H Stephen Straight

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721 reputation
47
bio website
location Binghamton, NY
age 70
visits member for 3 years, 1 month
seen Apr 15 at 19:33

Mar
18
answered Why do we say “Present Arms” instead of “Present Your Arms”?
Mar
11
comment Word for a person who loses or has lost faith?
My mother and some of the other members of her family typically referred to themselves and other lapsed members of their ancestral faith as "fallen-away Catholics."
Mar
8
awarded  Yearling
Feb
25
answered When did we stop translating proper names?
Feb
25
comment When did we stop translating proper names?
The examples of Juan Carlos for John Charles and the Republic of Côte d’Ivoire for Ivory Coast seem quite different to me. The first, as far as I know, is not caused by a request from the King of Spain or anyone else that he not be given an anglicized name, while the second is specifically caused by just such a request from the government of the Republic of Côte d’Ivoire.
Feb
19
comment Which definition of “atheism” is the proper usage?
This answer requires citations of sources in which these claims are substantiated.
Feb
11
comment Difference between nevertheless and nonetheless
To put Jim's point slightly differently, nonetheless means 'not the slightest bit less' while nevertheless means 'despite that'.
Dec
17
comment Why does the Sudan have a “the” in the name?
Another hitherto unmentioned example is the Yucatan versus Yucatan, the first to refer to the peninsula in which the Mexican state of Yucatan is located. Cancun is in the Yucatan but in the state of Quintana Roo.
Oct
22
comment Is there a word meaning “my child's spouse's parents”?
If your child has children, "co-grandparents" will do.
Oct
22
comment “physically attractive” vs. “attractive physically”
Issues of stress are strictly secondary. The key is that "not very attractive physically" immediately implies that she was attractive in some other way.
Oct
16
comment “Cooking” is to “culinary” as “dining” is to what?
I use the word gastronomic at the end of every meal: 'Gastronomic satiety admonishes me that I have arrived at a state of deglutition consistent with dietetic integrity.'
Oct
2
answered Single term for “elephants going berserk”
Aug
13
comment Is there English version of French army cliché, “A friend when you’re lieutenant, companion when captain, … the enemy when you’re general"?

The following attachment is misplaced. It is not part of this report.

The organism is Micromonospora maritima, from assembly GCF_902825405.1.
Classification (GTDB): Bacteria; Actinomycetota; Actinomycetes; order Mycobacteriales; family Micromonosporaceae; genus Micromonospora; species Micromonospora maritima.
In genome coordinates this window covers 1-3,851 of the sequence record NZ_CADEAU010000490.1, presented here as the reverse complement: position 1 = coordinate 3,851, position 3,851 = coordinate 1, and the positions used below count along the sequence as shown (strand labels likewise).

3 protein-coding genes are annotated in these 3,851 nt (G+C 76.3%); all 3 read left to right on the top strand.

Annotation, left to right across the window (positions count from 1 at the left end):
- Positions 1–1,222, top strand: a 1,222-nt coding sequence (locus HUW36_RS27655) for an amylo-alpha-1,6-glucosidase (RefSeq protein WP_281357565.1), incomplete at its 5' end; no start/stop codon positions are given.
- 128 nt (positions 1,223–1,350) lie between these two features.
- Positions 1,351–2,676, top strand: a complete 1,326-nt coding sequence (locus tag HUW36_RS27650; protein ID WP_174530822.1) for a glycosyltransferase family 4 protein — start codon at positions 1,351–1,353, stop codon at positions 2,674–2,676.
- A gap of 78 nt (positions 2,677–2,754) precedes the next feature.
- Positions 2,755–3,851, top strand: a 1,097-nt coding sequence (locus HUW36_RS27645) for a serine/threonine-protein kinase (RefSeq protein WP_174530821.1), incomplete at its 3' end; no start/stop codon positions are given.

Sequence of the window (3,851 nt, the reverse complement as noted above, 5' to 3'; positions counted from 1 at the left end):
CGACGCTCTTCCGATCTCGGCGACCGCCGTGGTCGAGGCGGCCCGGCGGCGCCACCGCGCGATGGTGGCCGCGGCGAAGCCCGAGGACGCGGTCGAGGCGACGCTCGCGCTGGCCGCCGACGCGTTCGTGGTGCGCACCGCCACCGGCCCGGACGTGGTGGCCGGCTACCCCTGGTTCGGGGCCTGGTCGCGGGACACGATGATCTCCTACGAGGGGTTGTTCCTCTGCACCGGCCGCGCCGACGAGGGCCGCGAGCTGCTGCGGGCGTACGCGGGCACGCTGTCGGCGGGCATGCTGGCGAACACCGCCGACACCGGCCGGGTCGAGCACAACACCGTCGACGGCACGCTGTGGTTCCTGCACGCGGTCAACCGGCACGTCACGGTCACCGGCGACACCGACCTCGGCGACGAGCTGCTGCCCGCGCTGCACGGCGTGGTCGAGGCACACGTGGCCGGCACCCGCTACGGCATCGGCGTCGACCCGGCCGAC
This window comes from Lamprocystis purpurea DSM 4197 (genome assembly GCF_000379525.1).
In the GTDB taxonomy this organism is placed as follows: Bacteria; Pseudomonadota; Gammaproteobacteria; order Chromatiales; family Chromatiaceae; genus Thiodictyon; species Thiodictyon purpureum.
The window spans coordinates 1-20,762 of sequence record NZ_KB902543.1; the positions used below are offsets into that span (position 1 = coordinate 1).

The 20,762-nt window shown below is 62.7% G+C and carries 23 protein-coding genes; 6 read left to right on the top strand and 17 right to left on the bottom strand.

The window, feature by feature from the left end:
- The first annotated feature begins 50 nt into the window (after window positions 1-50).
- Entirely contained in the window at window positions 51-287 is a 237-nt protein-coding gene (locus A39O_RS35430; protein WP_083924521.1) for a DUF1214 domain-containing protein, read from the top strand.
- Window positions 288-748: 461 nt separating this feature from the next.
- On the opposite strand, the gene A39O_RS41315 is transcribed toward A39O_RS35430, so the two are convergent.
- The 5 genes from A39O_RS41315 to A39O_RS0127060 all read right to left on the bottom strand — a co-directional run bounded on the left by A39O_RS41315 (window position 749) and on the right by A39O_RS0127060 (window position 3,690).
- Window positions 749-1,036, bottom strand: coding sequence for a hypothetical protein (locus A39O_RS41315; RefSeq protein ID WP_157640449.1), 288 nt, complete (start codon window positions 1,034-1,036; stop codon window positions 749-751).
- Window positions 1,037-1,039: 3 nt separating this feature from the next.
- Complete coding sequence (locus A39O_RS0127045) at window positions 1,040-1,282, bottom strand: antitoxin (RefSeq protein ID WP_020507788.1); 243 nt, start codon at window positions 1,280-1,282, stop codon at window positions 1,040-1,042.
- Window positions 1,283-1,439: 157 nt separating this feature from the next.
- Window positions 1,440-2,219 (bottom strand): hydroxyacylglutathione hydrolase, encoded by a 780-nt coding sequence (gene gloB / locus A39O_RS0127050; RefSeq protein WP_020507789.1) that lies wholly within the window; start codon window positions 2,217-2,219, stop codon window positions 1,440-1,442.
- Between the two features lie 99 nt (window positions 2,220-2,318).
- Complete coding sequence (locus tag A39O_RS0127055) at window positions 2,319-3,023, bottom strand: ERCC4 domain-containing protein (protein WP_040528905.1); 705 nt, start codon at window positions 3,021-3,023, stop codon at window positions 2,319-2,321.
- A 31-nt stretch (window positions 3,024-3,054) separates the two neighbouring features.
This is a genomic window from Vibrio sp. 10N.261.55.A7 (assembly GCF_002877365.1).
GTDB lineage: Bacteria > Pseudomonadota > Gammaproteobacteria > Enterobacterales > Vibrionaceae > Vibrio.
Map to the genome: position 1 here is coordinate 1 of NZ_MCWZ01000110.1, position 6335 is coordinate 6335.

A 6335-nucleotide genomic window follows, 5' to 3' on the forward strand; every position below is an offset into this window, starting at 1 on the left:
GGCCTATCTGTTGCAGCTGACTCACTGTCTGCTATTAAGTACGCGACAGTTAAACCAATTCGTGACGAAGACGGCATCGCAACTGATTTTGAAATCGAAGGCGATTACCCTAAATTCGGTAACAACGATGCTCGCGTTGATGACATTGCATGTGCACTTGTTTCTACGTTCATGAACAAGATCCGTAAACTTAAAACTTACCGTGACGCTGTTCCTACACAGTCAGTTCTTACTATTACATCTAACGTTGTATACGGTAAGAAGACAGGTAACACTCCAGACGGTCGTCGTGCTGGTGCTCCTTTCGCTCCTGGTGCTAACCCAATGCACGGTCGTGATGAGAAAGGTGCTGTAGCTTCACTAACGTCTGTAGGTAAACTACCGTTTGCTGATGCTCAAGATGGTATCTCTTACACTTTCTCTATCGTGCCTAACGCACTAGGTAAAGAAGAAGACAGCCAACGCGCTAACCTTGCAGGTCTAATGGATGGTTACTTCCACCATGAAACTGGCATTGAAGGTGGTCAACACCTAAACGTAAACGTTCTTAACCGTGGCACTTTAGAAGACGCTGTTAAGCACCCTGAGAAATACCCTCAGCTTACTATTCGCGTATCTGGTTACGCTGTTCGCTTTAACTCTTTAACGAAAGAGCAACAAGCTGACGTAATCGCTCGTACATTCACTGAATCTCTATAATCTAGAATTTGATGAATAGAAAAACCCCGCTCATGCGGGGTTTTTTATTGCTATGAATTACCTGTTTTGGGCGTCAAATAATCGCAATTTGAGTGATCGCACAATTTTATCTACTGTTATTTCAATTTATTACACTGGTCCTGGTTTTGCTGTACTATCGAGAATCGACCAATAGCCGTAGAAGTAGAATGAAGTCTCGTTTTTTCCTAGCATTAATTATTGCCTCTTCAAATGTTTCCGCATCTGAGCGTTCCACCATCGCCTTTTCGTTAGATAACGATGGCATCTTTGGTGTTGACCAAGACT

@mplungjan. The quote, often attributed to Sun-tzu or to Machiavelli, appears to originate in Godfather II, where Michael Corleone says it is something taught to him by his father Vito. Besides, it is in many ways the opposite of the French saying, which implies that you are likely to be farthest away from your fiercest competitors, which produces vulnerabilities Don Corleone's advice seeks to avoid.
Aug
13
revised A word that describes something that has been given a name
added 368 characters in body
Aug
13
comment A word that describes something that has been given a name
In light of the OP's clarification of the question, this answer won't do.
Aug
13
answered A word that describes something that has been given a name
Jul
9
comment May you please explain this?
@JohnLawler and others: I love the term "zombie rule", but a more polite way to refer to what's going on here is hypercorrection. Having been taught that "Can I go now?" must be rephrased as "May I please go now?", this girl concludes that "Can you pass the salt? should be "May you please ..." It's the same phenomenon as "Me and him are going" being judged inferior to "He and I are going", leading many to conclude that "This is between me and him" should be replaced by "This is between he and I."
Jun
4
comment Are there any names of food that are associated with political correctness other than Fried chicken?
But are these politically incorrect? I wouldn't take offense at being called a hamburger-eating American. Do Syrians take offense at being called falafel eaters?
May
14
comment What kind of noun is a picture?
John Lawler's answer lives up to his usual standard. Well done! But he failed to mention that not only possessive pronouns but also possessive phrases of any kind can occur with Picture Nouns. Examples: the baby's picture, the garden's depiction, Washington's portrait, my grandfather's life narrative.
Apr
30
comment Bringing word into existence just by calling and using it
This question might imply a belief that only certain authorities or institutions can bring a new word "into existence", after which it becomes useable. The truth is the opposite: Only usage, initiated by a sometimes unsung coiner, can create a new word; commentators, scholars, and dictionaries merely respond to these usages, whether approvingly or not, and they survive, or not, only as a result of continued usage, or not.